Since then, the district has worked with the city and the nonprofit Students 2 Science to create virtual science labs for more hands-on learning. It also uses the Inspire Science curriculum for elementary students, which uses a framework known to support in-depth, collaborative, evidence-based, and project-based learning opportunities.
For middle school students, the district uses IQWST, which stands for “investigating and questioning our world through science and technology,” a curriculum that aims to support the real-world applications of science.
At November’s committee meeting, Tierney also stressed the importance of three-dimensional teaching and said teachers would get resources to help with the lessons. But the district did not say what resources or support they would receive.
Even for students who are not interested in pursuing a career in science, it’s “more important than ever” to ensure they understand these ideas because of the “grand challenges that we’re facing,” McDonnell said.
“Always answering the ‘Why should I care about this?’ is really important, because they are kids,” McDonnell said.
In 2020, the state became the first in the country to adopt standards requiring K-12 public schools to teach about climate change across grade levels and in nearly all subjects. The requirement challenges students to think critically and broadly about the effects of climate.
McDonnell also says ideas such as how we use our land and how we fuel our cars are key in helping students apply real world challenges to their science education in schools.
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Newark students need academic support in science, too
The state science assessments, given three grades apart, each cover several years of science education, not just what a student learned during the year they take the test.
Since remote learning caused by pandemic disruptions impeded students’ academic progress, school districts are paying more attention to state tests and using them as a measure to gauge recovery.
Trends in this year’s science scores are in line with results in English language arts and math that show students’ slow academic recovery after the pandemic.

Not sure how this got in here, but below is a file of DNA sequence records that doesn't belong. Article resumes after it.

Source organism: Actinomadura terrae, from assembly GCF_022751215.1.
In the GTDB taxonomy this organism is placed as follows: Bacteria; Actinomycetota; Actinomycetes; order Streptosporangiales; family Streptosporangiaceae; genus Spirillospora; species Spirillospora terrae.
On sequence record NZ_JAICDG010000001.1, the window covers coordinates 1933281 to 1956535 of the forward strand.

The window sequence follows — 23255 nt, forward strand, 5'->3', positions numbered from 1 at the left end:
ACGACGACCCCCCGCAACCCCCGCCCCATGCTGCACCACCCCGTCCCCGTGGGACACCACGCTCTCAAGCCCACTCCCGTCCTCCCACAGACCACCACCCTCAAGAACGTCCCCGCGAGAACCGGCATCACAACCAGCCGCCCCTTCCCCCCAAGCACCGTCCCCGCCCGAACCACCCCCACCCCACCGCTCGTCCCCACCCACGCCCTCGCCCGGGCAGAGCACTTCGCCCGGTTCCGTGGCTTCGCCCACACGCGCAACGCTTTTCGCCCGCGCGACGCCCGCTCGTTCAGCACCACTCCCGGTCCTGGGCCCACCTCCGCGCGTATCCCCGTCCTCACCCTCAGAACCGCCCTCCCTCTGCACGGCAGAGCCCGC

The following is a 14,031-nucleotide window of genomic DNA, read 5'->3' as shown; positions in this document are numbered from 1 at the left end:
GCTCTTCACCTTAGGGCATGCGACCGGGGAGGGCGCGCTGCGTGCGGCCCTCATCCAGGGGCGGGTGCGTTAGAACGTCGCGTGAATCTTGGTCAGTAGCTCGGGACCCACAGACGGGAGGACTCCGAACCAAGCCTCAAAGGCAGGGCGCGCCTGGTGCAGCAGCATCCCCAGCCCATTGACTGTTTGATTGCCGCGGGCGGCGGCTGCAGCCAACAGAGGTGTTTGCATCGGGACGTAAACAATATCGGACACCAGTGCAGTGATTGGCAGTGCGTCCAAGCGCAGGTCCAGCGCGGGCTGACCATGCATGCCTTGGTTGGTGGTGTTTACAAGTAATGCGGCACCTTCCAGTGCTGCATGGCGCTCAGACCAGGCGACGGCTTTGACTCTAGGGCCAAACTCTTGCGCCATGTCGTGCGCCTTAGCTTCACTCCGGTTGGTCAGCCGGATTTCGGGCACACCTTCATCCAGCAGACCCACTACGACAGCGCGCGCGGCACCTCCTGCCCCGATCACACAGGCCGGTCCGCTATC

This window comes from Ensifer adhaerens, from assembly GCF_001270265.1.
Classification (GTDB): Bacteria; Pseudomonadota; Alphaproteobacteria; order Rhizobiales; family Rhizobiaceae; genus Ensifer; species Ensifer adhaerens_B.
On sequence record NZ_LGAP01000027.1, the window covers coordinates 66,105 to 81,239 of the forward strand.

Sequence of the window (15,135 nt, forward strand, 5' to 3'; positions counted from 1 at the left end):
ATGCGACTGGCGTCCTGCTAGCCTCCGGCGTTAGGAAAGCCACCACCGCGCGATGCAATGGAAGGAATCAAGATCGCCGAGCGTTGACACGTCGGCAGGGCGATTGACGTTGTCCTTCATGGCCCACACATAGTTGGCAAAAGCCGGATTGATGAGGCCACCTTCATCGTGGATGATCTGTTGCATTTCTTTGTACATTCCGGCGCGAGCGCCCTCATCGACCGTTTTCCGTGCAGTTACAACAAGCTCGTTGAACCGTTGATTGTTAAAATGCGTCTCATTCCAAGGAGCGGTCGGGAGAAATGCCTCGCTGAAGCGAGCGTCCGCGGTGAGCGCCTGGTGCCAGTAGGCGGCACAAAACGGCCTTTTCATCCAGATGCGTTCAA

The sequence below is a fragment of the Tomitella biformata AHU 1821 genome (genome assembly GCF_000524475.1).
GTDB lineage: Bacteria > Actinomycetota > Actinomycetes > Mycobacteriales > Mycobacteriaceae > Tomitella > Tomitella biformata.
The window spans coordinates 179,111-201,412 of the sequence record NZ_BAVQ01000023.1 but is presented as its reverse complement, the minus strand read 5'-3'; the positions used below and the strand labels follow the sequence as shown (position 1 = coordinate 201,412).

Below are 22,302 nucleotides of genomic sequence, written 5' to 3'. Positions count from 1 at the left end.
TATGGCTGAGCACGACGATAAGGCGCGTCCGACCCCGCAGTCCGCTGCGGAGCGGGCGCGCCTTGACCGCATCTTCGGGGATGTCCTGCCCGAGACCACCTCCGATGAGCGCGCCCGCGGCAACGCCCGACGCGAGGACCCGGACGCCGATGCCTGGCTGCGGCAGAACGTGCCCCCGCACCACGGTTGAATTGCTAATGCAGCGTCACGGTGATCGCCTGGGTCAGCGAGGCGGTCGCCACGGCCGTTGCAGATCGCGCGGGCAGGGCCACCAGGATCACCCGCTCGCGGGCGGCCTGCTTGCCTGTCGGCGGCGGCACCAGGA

According to state data, 13% of Newark Public Schools’ 11th graders met proficiency standards on the science test this year, a slight improvement from results in spring 2019, when 10.7% met the standards. For fifth graders, the proficiency rate was 7%, down from 10.3% in 2019. Among eighth graders, the proficiency rate was roughly 4%, even with 2019.
Students with disabilities and English language learners scored the lowest and continue to need the most support.
The Newark district also uses curriculum and benchmark assessments as well as grades as an indicator of students’ progress.
Tierney told board members last month that the district’s Office of Science developed benchmark assessments for grades 2-11 that include biology, chemistry, and physics.
The data gathered from those assessments will be used to inform teachers, schools, and, ultimately, the district’s science strategy, Tierney said.
Ultimately, McDonnell said, it’s important for students to think critically about the application of science in their lives and build their knowledge in science, technology, engineering, and math so they feel confident making decisions about their environment and future.
“You don’t have to be a scientist to vote and be engaged in these kinds of conversations about climate change and how we use our resources,” McDonnell said.
Jessie Gómez is a reporter for Chalkbeat Newark, covering public education in the city. Contact Jessie at email@example.com.